Or take her description of Lunchbox : It is a portrait of loneliness peppered with elegant silences and moments of breath-taking loveliness. Or on Zeenat Aman in Don , she says her imposing height and svelte physique brought in a western sensibility and redefined notions of glamour. Of SimmiGarewal in Karz , she says her malevolence is tempered with insecurity and vulnerability. Or that Super Deluxe makes an eloquent plea for compassion and acceptance. Like life itself, it is both messy and magical.

Adding profound thoughts in her reviews also illuminates the film. Writing about Luck by Chance , she says that showbiz is a difficult, dirty business that inevitably demands a Faustian bargain: your soul in exchange for fame, riches and eternal life on screen!

Quite wonderful prose, if there was any.

I particularly loved her analysis of Hazaaron Khwaishein Aisi , one of my favorite films from her list. She’s added a layer of new depth of my understanding of that film, so much so that armed with this fresh perspective, I am considering watching it again soon.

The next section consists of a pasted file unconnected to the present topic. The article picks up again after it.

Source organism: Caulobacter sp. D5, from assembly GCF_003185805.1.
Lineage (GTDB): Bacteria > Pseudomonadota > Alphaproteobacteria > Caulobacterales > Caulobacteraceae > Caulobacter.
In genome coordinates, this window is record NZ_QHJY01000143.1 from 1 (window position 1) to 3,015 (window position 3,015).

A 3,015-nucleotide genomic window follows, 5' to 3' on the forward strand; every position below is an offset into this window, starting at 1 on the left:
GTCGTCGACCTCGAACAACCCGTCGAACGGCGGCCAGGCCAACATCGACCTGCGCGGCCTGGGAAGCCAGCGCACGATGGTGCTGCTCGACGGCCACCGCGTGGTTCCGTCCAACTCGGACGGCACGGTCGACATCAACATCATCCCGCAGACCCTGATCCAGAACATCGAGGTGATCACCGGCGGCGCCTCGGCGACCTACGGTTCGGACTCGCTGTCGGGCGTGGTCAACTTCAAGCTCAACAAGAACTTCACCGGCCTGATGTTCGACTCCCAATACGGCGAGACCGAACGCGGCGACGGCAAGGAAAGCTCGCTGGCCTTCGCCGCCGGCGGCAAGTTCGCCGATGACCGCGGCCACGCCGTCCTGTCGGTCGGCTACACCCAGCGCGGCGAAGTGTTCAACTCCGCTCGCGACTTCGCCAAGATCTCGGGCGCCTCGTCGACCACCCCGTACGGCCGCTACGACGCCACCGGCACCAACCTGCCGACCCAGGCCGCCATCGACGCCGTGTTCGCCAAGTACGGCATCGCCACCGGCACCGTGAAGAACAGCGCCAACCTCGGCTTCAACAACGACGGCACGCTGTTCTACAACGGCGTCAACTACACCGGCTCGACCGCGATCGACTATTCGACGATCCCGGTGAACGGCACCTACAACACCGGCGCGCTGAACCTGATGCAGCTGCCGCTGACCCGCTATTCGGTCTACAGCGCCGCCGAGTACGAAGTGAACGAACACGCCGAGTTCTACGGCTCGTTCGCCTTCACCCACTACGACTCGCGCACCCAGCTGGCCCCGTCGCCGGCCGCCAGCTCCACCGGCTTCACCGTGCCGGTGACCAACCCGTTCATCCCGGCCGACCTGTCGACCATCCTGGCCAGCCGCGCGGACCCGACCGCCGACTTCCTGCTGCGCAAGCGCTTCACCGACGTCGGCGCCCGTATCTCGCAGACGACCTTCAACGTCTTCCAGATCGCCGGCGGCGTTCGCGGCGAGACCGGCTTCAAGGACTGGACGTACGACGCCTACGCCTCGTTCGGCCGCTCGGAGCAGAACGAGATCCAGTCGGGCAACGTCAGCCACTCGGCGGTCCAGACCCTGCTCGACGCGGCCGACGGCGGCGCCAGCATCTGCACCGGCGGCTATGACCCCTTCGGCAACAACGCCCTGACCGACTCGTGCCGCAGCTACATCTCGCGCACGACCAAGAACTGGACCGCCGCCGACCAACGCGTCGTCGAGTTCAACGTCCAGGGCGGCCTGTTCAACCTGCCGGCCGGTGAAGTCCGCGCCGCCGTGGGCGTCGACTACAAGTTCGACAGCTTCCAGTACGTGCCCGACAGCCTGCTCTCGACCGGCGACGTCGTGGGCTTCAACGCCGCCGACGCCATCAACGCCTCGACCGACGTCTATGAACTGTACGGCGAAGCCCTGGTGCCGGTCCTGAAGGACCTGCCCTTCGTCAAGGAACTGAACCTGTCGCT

Over various films in the book, she compares the film-making styles and storytelling techniques of Yash Chopra, Karan Johar, Aditya Chopra and Sanjay Leela Bhansali even as they tell stories that have similar degrees of opulence, affluence and grandeur.

The book is also peppered with a few personal anecdotes. After watching Dil Chahta Hai at the premiere, she and her husband, acclaimed film maker, Vidhu Vinod Chopra talked about the movie all the way back home and they were so influenced by what they saw that Vidhu called Honey Irani, Farhan Akhtar’s mother at 1 am to congratulate her on what a film her son had made.